Hilar Enlargement




Abstract


The proximal right and left pulmonary arteries and proximal bronchi account for the appearance of the hila on the chest x-ray, but the arteries are crossed by the pulmonary veins. Multiple small lymph nodes are in the hila but are not visible on the chest x-ray. Enlargement of the hila may result from vascular or nodal enlargement. The first step in evaluation of hilar enlargement is to distinguish enlarged vessels from lymph nodes. Enlarged vessels maintain the vascular contour and are often associated with main pulmonary artery and right heart enlargement, confirming the diagnosis of pulmonary artery hypertension. Lymph nodes have a more lobulated appearance and are often associated with enlarged mediastinal nodes. There are a number of benign and malignant causes of hilar adenopathy, which are reviewed in this chapter. Proximal primary lung cancers are most often squamous or small cell tumors.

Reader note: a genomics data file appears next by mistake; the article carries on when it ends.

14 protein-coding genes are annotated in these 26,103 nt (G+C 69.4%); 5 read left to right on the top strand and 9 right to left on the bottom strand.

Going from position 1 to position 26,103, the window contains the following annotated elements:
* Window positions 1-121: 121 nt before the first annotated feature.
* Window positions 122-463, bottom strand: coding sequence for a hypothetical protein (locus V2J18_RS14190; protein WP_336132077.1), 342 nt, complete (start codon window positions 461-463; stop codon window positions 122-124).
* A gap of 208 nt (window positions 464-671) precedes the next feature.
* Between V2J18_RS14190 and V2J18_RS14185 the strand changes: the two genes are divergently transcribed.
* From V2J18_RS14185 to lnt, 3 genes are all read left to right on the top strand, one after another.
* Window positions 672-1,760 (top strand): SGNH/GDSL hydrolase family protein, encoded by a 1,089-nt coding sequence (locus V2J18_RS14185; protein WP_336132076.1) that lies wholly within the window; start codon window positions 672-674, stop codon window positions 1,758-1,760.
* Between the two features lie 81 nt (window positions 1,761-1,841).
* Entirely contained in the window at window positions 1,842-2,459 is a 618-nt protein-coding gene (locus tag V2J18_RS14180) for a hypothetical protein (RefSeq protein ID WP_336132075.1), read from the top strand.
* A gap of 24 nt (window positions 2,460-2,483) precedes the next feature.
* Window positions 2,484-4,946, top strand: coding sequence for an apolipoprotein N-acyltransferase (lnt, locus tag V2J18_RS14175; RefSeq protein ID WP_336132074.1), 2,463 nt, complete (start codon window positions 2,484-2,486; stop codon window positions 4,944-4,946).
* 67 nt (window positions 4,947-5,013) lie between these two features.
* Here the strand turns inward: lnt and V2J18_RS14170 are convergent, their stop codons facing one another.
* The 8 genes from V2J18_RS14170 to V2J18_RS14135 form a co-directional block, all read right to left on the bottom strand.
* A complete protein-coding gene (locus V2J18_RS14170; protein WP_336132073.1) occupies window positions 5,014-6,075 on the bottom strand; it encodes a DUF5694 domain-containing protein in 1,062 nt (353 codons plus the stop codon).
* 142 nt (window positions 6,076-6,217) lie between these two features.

Keywords

bronchogenic cyst, lung cancer, lymphoma, metastases, postcapillary and precapillary pulmonary hypertension, tuberculosis

 




Questions




  • 1.

    The most likely cause of unilateral hilar enlargement in the adult in Fig. 11.1, A-C , is:



    • a.

      Bronchogenic cyst.


    • b.

      Lung cancer.


    • c.

      Large right pulmonary artery.


    • d.

      Pulmonary varix.


    • e.

      Aneurysm of the descending aorta.




    Fig. 11.1


  • 2.

    The most likely cause of the bilateral hilar enlargement in the asymptomatic young adult in Fig. 11.2 is:



    • a.

      Metastasis.


    • b.

      Primary tuberculosis.


    • c.

      Sarcoidosis.


    • d.

      Lymphoma.


    • e.

      Histoplasmosis.




    Fig. 11.2





Discussion